Latvia has demonstrated one of the highest economic growth rates in the EU. In the period between 2001 and 2003, GDP grew by 7.3% a year, and increased to 12% in 2006. Although accession to the EU, harmonization of indirect taxes, and high oil prices have increased inflation, good growth rates are expected to continue due to increases in all major branches of the national economy. This is especially true in the service sector, as well as the trade, transport and communications sectors.

Key sectors that are attracting global investors include manufacturing, forestry and woodworking, metal processing and engineering, textiles, chemicals and pharmaceuticals, logistics and transit, construction and real estate. The strategically important sector of Information Technologies, which stimulates development in all other sectors, is especially promising. Latvia's innovative, integrated Information Systems cluster strategy has spurred growth in software development, IT consultation, hardware development and data transmissions solutions.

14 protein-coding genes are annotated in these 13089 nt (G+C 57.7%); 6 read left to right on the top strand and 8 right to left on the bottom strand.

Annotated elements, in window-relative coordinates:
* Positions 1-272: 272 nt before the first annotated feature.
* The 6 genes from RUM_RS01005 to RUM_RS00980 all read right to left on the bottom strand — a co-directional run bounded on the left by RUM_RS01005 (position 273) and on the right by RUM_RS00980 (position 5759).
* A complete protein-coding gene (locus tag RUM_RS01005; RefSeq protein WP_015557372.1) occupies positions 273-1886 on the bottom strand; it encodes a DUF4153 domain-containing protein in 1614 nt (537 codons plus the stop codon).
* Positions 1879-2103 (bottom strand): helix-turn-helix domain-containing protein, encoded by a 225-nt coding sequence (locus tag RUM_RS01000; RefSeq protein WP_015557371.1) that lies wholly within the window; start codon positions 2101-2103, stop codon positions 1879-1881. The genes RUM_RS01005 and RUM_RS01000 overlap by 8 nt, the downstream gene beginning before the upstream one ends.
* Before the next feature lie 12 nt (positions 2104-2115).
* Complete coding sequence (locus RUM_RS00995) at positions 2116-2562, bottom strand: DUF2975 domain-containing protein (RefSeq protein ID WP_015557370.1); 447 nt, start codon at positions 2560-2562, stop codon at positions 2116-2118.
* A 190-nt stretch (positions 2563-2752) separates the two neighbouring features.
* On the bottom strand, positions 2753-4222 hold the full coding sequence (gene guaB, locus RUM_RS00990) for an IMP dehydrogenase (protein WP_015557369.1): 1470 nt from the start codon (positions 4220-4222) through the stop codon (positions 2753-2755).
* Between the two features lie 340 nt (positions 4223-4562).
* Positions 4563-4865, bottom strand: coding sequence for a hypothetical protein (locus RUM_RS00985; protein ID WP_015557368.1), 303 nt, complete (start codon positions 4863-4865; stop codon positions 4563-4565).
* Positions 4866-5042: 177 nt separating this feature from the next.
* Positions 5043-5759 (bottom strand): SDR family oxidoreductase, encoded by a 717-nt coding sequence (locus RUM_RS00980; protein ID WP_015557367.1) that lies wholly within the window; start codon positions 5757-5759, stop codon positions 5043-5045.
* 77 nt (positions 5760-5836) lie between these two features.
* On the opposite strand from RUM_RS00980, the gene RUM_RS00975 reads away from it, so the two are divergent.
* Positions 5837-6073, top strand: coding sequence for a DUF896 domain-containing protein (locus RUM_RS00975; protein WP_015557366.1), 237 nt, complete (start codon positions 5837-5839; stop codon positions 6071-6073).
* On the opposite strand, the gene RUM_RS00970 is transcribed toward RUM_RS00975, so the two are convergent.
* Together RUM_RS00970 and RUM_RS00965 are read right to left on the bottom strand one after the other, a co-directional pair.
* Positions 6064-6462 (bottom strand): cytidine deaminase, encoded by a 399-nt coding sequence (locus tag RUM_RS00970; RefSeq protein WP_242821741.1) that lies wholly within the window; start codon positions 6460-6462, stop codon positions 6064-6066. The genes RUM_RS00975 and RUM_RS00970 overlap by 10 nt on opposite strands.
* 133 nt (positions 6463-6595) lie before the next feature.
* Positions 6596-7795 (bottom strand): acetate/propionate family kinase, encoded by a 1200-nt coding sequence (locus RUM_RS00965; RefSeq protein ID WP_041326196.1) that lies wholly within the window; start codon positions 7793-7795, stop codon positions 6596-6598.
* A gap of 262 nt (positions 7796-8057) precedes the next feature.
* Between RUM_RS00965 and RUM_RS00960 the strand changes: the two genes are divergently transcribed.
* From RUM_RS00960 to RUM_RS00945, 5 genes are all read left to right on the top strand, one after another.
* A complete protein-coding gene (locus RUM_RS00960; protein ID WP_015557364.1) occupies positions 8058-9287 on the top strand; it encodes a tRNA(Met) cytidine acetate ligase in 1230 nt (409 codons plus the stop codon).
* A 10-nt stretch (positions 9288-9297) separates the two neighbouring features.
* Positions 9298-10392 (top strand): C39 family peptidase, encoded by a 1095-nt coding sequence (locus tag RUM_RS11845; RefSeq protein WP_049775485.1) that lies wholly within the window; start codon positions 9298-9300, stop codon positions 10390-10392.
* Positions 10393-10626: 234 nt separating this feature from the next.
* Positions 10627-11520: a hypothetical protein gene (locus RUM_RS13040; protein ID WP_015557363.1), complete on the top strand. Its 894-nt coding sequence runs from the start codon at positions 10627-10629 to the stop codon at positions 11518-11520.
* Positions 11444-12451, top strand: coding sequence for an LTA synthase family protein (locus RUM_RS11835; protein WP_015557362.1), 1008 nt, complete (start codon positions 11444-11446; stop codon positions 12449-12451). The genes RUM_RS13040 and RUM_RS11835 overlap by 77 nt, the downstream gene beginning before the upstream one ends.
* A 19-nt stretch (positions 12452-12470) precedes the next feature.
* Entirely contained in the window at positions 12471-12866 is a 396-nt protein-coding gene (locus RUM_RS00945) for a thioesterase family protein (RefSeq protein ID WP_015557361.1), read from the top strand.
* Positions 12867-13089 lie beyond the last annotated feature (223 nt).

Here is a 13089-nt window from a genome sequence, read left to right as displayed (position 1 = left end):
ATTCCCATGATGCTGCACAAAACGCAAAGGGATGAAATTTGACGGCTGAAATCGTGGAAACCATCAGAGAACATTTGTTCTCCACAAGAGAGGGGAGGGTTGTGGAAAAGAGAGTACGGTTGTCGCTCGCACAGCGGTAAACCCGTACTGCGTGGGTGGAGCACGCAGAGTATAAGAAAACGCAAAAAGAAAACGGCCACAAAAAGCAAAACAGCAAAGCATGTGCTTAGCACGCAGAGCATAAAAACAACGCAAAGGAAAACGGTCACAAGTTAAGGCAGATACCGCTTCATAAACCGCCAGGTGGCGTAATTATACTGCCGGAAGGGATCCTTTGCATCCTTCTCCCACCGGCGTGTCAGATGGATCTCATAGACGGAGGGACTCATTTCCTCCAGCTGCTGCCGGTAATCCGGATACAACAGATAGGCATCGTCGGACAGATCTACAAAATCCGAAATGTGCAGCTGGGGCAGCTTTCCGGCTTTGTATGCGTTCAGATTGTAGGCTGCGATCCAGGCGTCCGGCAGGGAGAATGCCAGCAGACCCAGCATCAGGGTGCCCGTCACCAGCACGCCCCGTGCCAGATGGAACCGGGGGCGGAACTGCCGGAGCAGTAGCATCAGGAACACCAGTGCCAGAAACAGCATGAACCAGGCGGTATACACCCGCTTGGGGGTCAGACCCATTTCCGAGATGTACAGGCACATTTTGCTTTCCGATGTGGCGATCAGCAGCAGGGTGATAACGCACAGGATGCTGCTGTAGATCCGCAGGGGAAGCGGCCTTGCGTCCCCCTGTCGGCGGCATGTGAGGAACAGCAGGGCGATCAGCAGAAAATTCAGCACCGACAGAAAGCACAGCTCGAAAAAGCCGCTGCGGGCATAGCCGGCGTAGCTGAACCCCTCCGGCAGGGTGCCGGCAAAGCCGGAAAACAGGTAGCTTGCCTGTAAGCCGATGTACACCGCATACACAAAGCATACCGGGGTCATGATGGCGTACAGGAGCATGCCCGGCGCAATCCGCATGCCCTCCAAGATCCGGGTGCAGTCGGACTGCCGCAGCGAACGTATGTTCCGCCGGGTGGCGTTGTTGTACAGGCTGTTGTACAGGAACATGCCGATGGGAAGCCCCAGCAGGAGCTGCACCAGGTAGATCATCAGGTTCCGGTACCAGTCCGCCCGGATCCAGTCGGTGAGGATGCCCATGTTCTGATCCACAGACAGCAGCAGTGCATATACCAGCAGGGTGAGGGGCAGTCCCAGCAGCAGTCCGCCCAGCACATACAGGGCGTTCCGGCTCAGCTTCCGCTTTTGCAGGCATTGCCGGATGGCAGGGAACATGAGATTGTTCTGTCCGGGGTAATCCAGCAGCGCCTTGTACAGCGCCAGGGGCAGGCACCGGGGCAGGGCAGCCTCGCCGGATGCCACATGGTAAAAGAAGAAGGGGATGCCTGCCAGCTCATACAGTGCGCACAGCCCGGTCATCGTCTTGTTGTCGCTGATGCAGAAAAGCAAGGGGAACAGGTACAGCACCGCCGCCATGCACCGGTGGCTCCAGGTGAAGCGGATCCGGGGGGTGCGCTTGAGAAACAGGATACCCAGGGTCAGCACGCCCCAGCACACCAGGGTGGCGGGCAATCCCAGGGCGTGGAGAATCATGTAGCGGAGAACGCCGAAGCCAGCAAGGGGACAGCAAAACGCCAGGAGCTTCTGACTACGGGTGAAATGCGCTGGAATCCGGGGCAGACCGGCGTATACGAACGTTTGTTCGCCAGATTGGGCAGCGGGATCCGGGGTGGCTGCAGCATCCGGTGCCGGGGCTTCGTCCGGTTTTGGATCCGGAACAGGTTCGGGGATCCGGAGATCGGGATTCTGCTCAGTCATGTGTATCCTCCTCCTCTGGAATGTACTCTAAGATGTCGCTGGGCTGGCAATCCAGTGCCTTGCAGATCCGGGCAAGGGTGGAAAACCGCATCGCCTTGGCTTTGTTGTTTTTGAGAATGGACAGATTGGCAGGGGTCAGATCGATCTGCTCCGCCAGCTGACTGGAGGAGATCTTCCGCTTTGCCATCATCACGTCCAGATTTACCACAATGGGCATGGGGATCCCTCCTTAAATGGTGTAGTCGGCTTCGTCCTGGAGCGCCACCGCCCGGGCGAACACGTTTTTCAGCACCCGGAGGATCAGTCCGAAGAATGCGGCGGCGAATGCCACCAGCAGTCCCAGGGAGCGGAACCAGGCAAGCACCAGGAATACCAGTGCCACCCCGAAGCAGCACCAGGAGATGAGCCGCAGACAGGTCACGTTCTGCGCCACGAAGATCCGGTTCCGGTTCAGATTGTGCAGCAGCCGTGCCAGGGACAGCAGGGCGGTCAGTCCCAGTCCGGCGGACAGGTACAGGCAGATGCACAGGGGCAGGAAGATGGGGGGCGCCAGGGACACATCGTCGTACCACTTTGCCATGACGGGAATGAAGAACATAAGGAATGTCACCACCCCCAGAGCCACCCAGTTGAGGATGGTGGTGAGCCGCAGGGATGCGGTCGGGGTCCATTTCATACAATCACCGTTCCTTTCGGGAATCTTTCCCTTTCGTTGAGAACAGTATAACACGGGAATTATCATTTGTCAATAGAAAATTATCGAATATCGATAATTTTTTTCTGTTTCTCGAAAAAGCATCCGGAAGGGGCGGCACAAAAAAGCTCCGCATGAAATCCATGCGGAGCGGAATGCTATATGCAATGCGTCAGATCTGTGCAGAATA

Latvia's current economic policies have been developed in line with the EU's Lisbon strategy, which seeks ‘a competitive knowledge-based economy capable of sustainable economic growth with more and better jobs, greater social cohesion and respect for the environment." The keystone of this policy for Latvia is innovation, not just in the high-tech sector. The government is committed to helping businesses make the changeover from low to value-added production. Multiple projects have been started to increase innovative enterprises and stimulate highly productive enterprise clusters. As a result, traditional businesses are successfully developing new ways to produce existing products more efficiently. There is every indication that Latvia will jump a generation in terms of overall technological capacity in the coming years.